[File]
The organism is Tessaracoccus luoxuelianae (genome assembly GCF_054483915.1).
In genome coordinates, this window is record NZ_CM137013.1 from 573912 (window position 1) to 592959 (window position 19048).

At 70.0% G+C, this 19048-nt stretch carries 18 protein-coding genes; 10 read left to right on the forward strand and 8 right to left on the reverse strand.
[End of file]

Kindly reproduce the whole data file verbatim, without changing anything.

The organism is Tessaracoccus luoxuelianae (genome assembly GCF_054483915.1).
In genome coordinates, this window is record NZ_CM137013.1 from 573912 (window position 1) to 592959 (window position 19048).

At 70.0% G+C, this 19048-nt stretch carries 18 protein-coding genes; 10 read left to right on the forward strand and 8 right to left on the reverse strand.